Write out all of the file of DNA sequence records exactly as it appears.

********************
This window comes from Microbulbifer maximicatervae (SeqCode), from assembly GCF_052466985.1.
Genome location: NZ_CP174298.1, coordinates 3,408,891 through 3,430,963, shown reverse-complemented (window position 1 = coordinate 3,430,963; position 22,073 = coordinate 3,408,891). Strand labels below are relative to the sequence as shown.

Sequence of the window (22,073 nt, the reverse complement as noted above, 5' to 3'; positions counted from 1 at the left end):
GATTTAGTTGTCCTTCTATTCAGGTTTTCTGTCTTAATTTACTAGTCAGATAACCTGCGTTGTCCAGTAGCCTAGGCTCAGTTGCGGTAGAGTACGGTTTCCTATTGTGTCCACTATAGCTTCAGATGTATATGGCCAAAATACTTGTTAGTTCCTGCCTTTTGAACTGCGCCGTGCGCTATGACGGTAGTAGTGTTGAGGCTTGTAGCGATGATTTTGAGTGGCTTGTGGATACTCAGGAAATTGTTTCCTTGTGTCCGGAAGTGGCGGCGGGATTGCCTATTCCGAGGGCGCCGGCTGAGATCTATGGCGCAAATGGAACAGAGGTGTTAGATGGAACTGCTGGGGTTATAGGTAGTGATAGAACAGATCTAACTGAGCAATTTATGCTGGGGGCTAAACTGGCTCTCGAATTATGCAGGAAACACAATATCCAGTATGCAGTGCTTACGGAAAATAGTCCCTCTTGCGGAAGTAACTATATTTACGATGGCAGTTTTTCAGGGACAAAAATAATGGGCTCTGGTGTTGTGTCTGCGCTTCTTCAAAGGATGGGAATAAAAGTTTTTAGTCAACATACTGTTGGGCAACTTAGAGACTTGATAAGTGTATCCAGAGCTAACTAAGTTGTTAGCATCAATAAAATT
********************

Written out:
This window comes from Microbulbifer maximicatervae (SeqCode), from assembly GCF_052466985.1.
Genome location: NZ_CP174298.1, coordinates 3,408,891 through 3,430,963, shown reverse-complemented (window position 1 = coordinate 3,430,963; position 22,073 = coordinate 3,408,891). Strand labels below are relative to the sequence as shown.

Sequence of the window (22,073 nt, the reverse complement as noted above, 5' to 3'; positions counted from 1 at the left end):
GATTTAGTTGTCCTTCTATTCAGGTTTTCTGTCTTAATTTACTAGTCAGATAACCTGCGTTGTCCAGTAGCCTAGGCTCAGTTGCGGTAGAGTACGGTTTCCTATTGTGTCCACTATAGCTTCAGATGTATATGGCCAAAATACTTGTTAGTTCCTGCCTTTTGAACTGCGCCGTGCGCTATGACGGTAGTAGTGTTGAGGCTTGTAGCGATGATTTTGAGTGGCTTGTGGATACTCAGGAAATTGTTTCCTTGTGTCCGGAAGTGGCGGCGGGATTGCCTATTCCGAGGGCGCCGGCTGAGATCTATGGCGCAAATGGAACAGAGGTGTTAGATGGAACTGCTGGGGTTATAGGTAGTGATAGAACAGATCTAACTGAGCAATTTATGCTGGGGGCTAAACTGGCTCTCGAATTATGCAGGAAACACAATATCCAGTATGCAGTGCTTACGGAAAATAGTCCCTCTTGCGGAAGTAACTATATTTACGATGGCAGTTTTTCAGGGACAAAAATAATGGGCTCTGGTGTTGTGTCTGCGCTTCTTCAAAGGATGGGAATAAAAGTTTTTAGTCAACATACTGTTGGGCAACTTAGAGACTTGATAAGTGTATCCAGAGCTAACTAAGTTGTTAGCATCAATAAAATT